The majority opinion is not a response to specific legal questions, as is typically the case for an en banc review. Indeed, en banc questions were not presented to the public, new or supplemental briefing was not ordered, and additional oral argument was not held. The majority based its “substantial evidence” review on the original briefs and record before the court.
He then asserts that the legal issues of substantial evidence and obviousness could have been addressed.
Regarding substantial evidence, he asserts:
The majority opinion implies that any evidence is substantial evidence, and that therefore we cannot actually examine the evidence presented to determine whether it actually supports the findings it is alleged to support.
And on obviousness:
The legal questions I see here include (1) whether an obviousness analysis involving secondary considerations (or objective indicia of non-obviousness) is a one- or two step process and (2) how much weight to accord secondary considerations in the obviousness analysis. These are important issues that should be addressed in the front room of the courthouse, with all stakeholders at the litigation table. Because we failed to do so in this case, I respectfully dissent.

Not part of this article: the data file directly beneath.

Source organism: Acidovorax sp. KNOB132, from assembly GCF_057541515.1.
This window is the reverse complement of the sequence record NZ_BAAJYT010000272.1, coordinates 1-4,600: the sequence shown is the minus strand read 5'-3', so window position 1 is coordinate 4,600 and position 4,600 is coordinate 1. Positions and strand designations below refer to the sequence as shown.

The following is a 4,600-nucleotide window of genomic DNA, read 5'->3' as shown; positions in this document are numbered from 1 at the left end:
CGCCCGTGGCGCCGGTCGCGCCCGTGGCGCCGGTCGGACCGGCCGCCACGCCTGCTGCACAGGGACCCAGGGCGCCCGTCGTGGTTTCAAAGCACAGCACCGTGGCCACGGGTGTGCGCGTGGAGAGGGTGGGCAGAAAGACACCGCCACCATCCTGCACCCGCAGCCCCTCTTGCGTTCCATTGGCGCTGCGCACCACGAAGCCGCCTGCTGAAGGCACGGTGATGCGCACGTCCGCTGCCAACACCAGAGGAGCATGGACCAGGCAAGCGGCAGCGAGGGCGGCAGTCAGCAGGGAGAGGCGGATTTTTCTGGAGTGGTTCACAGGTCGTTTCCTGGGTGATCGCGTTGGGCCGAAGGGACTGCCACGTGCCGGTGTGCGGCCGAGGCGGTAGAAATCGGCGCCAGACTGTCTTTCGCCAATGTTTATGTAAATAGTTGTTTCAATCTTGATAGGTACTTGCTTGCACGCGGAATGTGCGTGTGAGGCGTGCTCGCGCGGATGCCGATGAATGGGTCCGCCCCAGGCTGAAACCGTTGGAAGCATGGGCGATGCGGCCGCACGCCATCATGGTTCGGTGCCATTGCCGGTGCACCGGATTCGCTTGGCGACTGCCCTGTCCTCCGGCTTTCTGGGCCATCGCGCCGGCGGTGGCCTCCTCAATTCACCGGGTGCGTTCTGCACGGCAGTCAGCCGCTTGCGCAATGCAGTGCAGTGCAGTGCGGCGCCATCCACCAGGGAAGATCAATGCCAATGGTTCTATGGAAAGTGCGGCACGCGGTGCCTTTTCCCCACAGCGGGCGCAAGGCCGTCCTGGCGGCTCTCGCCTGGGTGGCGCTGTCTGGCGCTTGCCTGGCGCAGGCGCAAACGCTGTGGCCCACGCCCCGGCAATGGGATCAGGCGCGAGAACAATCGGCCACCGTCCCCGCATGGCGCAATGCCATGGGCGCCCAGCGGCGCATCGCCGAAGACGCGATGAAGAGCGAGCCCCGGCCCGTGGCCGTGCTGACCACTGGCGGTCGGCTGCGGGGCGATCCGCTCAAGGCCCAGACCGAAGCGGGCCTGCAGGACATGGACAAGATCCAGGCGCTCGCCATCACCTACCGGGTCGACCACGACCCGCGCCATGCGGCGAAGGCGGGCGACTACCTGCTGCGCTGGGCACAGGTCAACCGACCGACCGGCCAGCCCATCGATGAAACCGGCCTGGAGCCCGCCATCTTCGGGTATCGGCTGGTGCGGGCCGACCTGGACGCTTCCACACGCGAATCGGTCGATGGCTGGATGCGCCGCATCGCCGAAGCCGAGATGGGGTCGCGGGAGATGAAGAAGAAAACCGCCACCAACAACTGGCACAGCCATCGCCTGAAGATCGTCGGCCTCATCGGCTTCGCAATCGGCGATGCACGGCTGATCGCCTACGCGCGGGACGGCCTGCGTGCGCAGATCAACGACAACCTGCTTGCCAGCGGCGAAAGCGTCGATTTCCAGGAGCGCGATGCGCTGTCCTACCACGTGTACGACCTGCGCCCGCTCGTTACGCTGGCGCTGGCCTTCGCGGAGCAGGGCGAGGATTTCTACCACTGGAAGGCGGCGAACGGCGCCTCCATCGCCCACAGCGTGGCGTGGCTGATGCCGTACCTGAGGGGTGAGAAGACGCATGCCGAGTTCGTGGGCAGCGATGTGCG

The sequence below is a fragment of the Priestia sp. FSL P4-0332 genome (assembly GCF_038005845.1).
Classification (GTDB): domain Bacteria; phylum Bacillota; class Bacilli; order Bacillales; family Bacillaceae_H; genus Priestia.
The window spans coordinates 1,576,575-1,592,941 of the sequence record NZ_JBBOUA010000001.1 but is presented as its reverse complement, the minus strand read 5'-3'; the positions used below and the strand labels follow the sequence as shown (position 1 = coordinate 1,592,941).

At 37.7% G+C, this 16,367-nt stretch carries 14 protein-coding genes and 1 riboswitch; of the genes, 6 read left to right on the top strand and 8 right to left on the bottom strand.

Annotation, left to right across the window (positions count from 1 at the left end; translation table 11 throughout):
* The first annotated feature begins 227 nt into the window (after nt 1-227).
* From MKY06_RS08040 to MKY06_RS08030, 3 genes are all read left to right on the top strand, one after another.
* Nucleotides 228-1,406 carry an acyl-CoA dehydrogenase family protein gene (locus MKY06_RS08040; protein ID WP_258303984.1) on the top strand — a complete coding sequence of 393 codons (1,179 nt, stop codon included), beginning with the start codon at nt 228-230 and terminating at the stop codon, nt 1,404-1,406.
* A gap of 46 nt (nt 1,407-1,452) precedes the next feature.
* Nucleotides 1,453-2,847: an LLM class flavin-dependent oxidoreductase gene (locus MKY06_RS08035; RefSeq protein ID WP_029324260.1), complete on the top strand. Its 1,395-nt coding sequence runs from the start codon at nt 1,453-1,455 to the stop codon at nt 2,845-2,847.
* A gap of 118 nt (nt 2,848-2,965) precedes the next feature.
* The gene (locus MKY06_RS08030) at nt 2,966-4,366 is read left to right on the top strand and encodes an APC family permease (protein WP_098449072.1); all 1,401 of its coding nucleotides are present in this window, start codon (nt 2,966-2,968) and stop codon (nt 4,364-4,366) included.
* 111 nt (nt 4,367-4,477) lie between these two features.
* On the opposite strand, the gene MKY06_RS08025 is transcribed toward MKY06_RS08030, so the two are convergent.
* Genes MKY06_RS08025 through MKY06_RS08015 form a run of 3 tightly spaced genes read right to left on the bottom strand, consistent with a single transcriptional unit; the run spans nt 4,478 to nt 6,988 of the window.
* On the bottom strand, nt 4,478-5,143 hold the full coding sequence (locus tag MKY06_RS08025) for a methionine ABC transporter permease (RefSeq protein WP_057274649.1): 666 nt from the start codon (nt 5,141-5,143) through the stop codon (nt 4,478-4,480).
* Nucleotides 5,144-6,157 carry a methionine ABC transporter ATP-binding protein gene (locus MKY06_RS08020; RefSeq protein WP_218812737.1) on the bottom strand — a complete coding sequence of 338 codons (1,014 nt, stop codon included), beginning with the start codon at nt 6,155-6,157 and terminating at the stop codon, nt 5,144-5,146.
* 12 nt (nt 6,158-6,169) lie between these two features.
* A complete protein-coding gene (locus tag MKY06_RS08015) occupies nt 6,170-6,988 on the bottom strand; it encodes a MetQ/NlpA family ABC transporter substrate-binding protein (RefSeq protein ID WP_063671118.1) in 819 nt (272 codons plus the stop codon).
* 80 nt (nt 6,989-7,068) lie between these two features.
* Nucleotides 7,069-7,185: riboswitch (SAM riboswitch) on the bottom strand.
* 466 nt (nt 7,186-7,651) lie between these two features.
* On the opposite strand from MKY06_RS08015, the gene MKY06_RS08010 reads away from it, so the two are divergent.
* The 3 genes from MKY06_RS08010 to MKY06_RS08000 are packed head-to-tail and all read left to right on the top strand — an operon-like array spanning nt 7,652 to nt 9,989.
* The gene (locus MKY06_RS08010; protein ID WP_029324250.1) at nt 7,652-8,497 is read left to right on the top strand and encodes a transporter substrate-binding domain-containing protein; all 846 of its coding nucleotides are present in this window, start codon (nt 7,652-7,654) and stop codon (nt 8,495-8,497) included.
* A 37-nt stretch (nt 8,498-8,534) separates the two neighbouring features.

Although the dissenting opinions are adamant that the majority has rewritten the law on obviousness, especially in terms of using secondary considerations to overcome a prima facie case of obviousness, caution should be used in relying upon the opinion in this manner. Given the strong divide in the Court, as well as the majority’s statements that they have no intention of changing the law governing obviousness, the precedent of Graham and KSR is likely to outweigh the current decision.
The greater precedent set will possible be the limitation on the CAFC in considering a fact finder’s conclusion and weighing the evidence supporting it, particularly for obviousness determinations.